Over-the-Counter Supplement for Brain Cancer?

Arginine restores T cell ability to target cancer

/ Author:  / Reviewed by: Natasha Levin

(RxWiki News) Bodybuilders take L-arginine because the amino acid helps to build muscles. This over-the-counter supplement also helps to treat the deadliest form of brain cancer, glioblastoma.

Cancerous tumors have an ingenious way of suppressing the patient's immune symptom. This allows the cancer to thrive, out of harm's way of the immune system. This behavior is one of the reasons glioblastoma is so lethal.

A recent study shows that the amino acid arginine works to reenergize the immune system so it can attack the cancer cells.

"Let  your doctor know of all supplements and vitamins you're taking."

The University of Colorado Cancer Center study uncovered the fact that arginine reactivates the body's own natural cancer fighters - T-cells, a process authors say can "help cleanse the body of cancer."

Lead author, Allen Waziri, MD, investigator at the CU Cancer Center and assistant professor of neurosurgery at the University of Colorado School of Medicine, found T-cells from glioblastoma patients that were stimulated in the lab weren't effective in killing off cancer cells. When arginine was added, T-cell function was restored, according to Dr. Waziri.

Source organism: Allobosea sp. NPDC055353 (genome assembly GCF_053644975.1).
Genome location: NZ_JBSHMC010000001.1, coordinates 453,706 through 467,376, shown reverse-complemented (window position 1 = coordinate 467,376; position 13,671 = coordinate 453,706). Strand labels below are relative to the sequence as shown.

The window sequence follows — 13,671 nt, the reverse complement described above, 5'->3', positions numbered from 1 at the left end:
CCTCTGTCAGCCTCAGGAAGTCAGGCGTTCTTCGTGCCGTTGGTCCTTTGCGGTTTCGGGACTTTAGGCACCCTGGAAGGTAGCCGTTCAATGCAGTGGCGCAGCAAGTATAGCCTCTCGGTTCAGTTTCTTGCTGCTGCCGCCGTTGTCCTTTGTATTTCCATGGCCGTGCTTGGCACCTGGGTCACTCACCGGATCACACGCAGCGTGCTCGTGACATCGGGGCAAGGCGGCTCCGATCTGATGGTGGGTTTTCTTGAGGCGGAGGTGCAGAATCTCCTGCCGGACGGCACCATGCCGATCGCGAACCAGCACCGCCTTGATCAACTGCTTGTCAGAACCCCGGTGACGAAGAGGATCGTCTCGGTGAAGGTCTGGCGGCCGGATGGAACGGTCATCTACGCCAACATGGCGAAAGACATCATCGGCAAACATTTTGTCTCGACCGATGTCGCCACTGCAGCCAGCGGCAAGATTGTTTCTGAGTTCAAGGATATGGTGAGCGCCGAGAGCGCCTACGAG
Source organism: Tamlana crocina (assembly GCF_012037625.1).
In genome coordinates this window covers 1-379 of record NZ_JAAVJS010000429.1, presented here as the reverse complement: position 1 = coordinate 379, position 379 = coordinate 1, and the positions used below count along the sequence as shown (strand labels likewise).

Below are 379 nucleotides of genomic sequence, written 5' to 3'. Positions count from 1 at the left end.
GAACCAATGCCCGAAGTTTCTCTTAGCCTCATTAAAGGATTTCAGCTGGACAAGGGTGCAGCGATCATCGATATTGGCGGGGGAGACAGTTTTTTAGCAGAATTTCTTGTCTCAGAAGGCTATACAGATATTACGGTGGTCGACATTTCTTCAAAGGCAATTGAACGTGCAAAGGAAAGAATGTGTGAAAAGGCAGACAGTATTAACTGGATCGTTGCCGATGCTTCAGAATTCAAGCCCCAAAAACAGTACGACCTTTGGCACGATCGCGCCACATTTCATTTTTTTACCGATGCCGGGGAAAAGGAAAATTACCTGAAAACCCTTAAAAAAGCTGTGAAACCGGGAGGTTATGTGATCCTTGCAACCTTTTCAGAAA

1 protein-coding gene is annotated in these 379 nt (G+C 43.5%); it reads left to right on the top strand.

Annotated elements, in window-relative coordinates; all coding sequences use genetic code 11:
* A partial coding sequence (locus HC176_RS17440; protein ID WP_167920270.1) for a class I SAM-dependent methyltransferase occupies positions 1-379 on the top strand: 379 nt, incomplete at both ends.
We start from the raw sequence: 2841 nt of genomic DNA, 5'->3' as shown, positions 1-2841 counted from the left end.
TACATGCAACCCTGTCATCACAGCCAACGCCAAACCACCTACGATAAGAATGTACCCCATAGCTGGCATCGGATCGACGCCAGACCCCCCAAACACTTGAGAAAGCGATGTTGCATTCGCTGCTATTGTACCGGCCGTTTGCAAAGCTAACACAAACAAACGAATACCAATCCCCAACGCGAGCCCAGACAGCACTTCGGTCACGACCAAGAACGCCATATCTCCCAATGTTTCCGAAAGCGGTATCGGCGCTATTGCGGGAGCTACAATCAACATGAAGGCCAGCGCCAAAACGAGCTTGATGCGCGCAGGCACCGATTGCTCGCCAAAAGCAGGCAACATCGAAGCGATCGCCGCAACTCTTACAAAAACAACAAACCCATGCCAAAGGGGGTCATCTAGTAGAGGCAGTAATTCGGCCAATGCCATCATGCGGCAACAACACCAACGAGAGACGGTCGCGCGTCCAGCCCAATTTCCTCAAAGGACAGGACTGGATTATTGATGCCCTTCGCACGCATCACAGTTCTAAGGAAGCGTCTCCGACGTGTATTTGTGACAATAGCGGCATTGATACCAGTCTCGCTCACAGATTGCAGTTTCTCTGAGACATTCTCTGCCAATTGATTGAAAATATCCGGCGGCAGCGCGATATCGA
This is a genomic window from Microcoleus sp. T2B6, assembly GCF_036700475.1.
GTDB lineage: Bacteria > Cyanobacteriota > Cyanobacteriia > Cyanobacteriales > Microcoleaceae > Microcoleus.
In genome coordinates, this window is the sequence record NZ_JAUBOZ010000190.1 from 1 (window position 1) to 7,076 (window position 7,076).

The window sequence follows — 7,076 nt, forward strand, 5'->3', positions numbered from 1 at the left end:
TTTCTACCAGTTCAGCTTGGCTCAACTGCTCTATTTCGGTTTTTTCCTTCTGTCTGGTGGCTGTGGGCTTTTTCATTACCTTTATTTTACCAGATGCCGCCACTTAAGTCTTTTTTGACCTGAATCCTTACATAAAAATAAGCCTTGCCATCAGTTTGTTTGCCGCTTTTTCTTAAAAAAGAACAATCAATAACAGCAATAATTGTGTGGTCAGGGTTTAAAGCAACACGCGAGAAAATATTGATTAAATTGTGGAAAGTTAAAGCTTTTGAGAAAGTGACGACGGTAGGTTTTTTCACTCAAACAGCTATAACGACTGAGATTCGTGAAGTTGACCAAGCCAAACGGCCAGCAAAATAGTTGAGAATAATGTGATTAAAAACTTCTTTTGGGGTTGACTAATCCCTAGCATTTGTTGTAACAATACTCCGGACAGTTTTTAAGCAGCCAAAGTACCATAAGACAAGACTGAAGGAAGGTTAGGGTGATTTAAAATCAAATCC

The immune system shutting down has to do with the activity of what is known as neutrophils - a type of blood cell that attacks and kills invaders. After some immune system response, such as inflammation takes place, these cells figure no more work is needed.

The neutrophils secrete an enzyme called arginase which stops the immune response. In healthy people, once this happens, the cells die and are excreted out of the body. But in glioblastoma, these guys keep on producing the arginase which keeps the immune system tamped down.

Now T-cells rely on arginine to function. What Dr. Waziri's group found is that in glioblastoma, it's not the arginase that's at the heart of the problem, rather patients don't have enough arginine, which in turn means the immune system isn't functioning full tilt. 

Dr. Waziri is starting a phase 0 clinical trial to see if a week-long course of high-dose arginine can help the immune system recognize and attack cancer cells.

The hope is that this research will lead to new therapies to treat this incurable disease and reduce its recurrence.

This study was featured in the November, 2011 edition of the journal Clinical Cancer Research.

Reviewed by: 
Review Date: 
December 2, 2011
Last Updated:
December 4, 2011